A Symposium in Honor of George L. Mosse
Edited By Klaus L. Berghahn
After the Destruction of Jewish Culture in Germany 177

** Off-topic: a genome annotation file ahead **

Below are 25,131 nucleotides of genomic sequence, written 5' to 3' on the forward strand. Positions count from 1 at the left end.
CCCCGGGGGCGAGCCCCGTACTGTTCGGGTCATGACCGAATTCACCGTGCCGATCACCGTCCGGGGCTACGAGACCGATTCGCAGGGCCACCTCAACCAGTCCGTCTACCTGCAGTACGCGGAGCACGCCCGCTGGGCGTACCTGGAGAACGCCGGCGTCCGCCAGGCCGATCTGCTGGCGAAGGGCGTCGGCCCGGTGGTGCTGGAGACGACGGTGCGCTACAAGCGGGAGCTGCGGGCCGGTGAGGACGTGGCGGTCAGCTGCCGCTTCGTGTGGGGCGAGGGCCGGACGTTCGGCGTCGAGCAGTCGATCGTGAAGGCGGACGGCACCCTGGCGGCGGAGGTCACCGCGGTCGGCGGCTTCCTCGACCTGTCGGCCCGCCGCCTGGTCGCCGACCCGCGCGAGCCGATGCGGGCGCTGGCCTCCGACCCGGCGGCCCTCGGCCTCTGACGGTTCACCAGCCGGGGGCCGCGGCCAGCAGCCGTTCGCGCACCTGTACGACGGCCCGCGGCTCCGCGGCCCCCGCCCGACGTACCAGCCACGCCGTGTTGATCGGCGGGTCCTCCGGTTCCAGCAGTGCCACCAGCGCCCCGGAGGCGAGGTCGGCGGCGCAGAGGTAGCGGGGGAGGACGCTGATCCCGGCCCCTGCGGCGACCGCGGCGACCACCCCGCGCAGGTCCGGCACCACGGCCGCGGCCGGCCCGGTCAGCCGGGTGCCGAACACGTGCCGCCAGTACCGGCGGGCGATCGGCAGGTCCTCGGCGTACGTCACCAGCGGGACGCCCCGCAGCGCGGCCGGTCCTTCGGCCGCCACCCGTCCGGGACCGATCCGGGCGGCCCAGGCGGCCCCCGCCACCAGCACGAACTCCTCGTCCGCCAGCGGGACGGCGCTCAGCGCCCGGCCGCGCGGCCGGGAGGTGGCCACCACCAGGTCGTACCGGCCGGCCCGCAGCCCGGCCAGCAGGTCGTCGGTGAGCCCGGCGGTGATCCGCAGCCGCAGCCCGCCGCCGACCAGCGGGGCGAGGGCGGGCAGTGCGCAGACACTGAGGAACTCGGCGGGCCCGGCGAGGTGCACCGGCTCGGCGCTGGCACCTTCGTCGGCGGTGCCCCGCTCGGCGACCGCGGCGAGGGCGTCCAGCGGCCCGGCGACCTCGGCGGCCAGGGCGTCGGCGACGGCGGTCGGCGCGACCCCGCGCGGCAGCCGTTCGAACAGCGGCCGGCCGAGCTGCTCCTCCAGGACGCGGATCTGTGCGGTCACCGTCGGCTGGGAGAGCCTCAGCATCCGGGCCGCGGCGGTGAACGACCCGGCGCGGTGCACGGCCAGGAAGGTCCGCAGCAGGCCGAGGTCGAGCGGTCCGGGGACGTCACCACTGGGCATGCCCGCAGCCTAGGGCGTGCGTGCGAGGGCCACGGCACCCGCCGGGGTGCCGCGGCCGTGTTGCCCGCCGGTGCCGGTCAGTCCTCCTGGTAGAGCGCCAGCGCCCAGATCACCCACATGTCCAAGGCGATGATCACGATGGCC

Gershom Scholem between German and Jewish Nationalism David Biale Graduate Theological Union Berkeley, California FOR A GERMAN JEw to claim-and in German at that!-that there never was a dialogue between Jews and Germans is roughly akin to the Cretan claiming that all Cretans are liars. But this is exactly the logical sticky wicket of self-reference into which Gershom Scholem fell-or, better, threw himself-in his famous essay which has shaped so much discussion of the identity of the German Jews ever since. 1 As George Mosse has correctly pointed out, Scholem, like all of his generation of Weimar Jews was a distinct product of what David Sorkin has called the curious subculture of the German Jews, one that owed more to Deutschtum than to Judentum. 2 Although perhaps Steve Aschheim is correct in suggesting that the Enlightenment value of Bildung was less important than later, more vitalistic and apocalyptic tendencies in shaping this identity, 3 it remained an identity quite distinct from that of Jews elsewhere in time and place. Moreover-and this will be my main contention here-Scholem's very rejection of Germany was the product of a uniquely German Sitz im Leben. While many Zionists were to reject the lands of their birth, the German Jewish Zionists did so in ways that were characteristic and often unique to their German context. Since Scholem is such a central figure in the very formation of the way we debate the nature of German Jewish identity, it seems only fitting to revisit him...
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